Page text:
There's nothing quite like picking perfectly ripe fruit directly off the tree. Growing up in California, I was lucky enough to have a Santa Rosa plum tree in my backyard. I remember late summer afternoons playing outside and suddenly craving a juicy plum. I'll never forget the explosion of flavor with every bite. One year, our tree produced so much fruit I had to offer bags overflowing with plums to all our neighbors. In retrospect, I wish I had this recipe to put all those plums to good use!
Years later, our plum tree got sick and my dad had to chop it down. Such a travesty (the worst part is, the stump still remains- a sad reminder of all those delicious plums)! Though the tree may be gone, this jam captures the essence of those incredibly flavorful plums I grew up with.
For this recipe, I've used a combination of Italian plums and red plums. The red plums gave a beautiful crimson color to the jam. Plums and ginger are a natural combination, but sometimes fresh ginger can overpower a jam, masking the plums delicate flavor. When developing the recipe, I was mindful of this risk, and feel I've struck a nice balance. It's delightfully plummy, with a subtle kick of ginger. A perfect jam at the breakfast table for fall and winter!
PLUM & GINGER JAM
2 1/2 lbs. (about 6 to 7 cups) unpeeled, pitted, roughly chopped plums (I used a combination of Italian and red plums)
2 to 2 1/2 tsp. freshly grated ginger
1/4 cup water
3 tbsp. lemon juice
3 cups sugar
1/8 tsp. cinnamon
1/8 tsp. allspice
Place 1 or 2 small plates in the freezer for testing the jam later on.
Add all of the ingredients to a large Dutch-oven or stainless steel pot and stir to combine. Mash the fruit slightly and bring to a boil over medium-high heat. Once boiling, attach a candy thermometer to the side of the pot. Adjust the heat as necessary to maintain a constant, even boil, and cook for 15 to 20 minutes or until the jam reaches 220 degrees F. Scrape off any foam that accumulates while boiling (if the jam seems especially foamy, add 1/2 tsp. of butter and stir).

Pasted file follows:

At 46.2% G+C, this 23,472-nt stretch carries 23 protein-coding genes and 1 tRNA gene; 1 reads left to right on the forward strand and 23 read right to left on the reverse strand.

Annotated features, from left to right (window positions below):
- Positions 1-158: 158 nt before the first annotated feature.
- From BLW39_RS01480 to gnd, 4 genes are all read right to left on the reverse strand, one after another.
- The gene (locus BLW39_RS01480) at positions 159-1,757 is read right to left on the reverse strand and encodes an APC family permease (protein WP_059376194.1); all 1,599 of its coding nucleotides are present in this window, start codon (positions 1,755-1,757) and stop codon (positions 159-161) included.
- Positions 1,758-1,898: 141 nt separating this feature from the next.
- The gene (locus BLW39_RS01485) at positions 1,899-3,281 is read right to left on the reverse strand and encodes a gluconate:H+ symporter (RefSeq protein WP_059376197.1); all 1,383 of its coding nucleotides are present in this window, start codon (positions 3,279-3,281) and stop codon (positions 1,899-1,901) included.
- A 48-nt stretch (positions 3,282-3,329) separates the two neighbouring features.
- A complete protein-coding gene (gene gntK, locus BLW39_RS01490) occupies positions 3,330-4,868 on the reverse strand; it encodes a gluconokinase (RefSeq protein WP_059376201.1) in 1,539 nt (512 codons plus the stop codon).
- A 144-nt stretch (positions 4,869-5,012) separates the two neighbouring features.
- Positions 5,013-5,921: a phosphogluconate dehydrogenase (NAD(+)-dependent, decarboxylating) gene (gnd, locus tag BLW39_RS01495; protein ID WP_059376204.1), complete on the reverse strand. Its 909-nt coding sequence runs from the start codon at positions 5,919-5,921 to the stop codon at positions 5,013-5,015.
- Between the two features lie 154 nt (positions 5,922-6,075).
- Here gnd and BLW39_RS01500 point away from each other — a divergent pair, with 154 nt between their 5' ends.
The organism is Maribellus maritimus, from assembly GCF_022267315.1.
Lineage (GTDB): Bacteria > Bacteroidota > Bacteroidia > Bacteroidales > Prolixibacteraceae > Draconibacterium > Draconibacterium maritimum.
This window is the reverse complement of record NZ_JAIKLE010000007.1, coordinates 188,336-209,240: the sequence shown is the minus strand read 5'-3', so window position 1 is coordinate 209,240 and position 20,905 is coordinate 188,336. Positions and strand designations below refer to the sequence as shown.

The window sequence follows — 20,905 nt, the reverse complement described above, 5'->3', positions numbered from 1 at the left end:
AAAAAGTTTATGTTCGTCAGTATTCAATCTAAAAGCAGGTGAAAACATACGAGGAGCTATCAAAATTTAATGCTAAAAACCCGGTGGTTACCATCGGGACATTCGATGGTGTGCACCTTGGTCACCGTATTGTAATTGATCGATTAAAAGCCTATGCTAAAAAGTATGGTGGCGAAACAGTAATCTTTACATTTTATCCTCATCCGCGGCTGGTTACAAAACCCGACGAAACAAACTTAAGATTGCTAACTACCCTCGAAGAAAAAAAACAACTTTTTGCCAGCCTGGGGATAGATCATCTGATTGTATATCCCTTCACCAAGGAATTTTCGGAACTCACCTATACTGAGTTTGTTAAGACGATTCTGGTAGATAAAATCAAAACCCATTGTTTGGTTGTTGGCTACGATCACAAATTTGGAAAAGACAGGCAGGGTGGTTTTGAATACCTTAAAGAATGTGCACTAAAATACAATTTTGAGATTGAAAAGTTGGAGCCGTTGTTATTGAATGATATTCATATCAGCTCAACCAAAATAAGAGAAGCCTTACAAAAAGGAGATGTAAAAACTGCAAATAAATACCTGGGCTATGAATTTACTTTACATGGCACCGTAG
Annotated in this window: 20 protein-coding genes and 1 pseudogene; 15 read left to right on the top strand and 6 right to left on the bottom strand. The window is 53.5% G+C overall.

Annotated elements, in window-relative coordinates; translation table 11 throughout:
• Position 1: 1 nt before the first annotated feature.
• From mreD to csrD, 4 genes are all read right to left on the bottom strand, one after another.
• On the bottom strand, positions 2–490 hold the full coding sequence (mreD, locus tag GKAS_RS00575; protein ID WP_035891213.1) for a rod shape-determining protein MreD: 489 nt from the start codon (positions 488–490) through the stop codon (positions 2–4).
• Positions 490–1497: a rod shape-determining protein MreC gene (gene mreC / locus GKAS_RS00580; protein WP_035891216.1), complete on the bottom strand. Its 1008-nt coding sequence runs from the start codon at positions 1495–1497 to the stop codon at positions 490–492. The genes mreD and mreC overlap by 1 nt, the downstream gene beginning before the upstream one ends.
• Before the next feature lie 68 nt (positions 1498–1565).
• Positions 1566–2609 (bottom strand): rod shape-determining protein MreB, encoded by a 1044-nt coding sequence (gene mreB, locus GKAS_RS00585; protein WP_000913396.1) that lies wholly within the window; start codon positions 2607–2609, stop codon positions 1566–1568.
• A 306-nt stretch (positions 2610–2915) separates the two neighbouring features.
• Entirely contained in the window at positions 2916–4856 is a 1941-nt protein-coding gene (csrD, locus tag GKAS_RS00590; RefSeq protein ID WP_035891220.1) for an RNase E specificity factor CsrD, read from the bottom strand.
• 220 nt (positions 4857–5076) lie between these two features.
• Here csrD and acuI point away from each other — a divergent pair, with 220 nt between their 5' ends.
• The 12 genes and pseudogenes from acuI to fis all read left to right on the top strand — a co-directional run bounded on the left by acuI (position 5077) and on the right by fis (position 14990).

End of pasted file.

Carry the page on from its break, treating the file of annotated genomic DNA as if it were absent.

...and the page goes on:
Begin testing the jam to see that it has set after about 15 minutes (remove the pot from heat and retrieve a plate from the freezer. Place a dollop of jam on the plate and return it to the freezer for a couple of minutes. Run your finger through the jam and if it wrinkles slightly, and does not run back together, it's done. If it's still a bit runny, return the pot to the heat and bring to a boil. Continue checking every couple of minutes in the same manner until done). Taste the jam and if you prefer a little more ginger, grate an additional 1/2 tsp. into the pot and stir to combine.
Ladle the jam into hot, clean jars, leaving a headspace of 1/4-inch. Remove any air bubbles, wipe rims, and apply lids and rings. Process for 10 minutes in a boiling water-bath canner (for 4 oz. jelly jars or 8 oz. half pint jars). Turn off heat, remove lid, and let jars sit in canner for 3 to 5 minutes before removing. Allow jars to rest on a dishtowel undisturbed for 6 to 8 hours or overnight. Check seals, label, and store in a cool dark place for up to a year. If any jars did not seal properly, place them in the fridge and use first. For more information, see my step-by-step guide to canning here.
Yield: 4 cups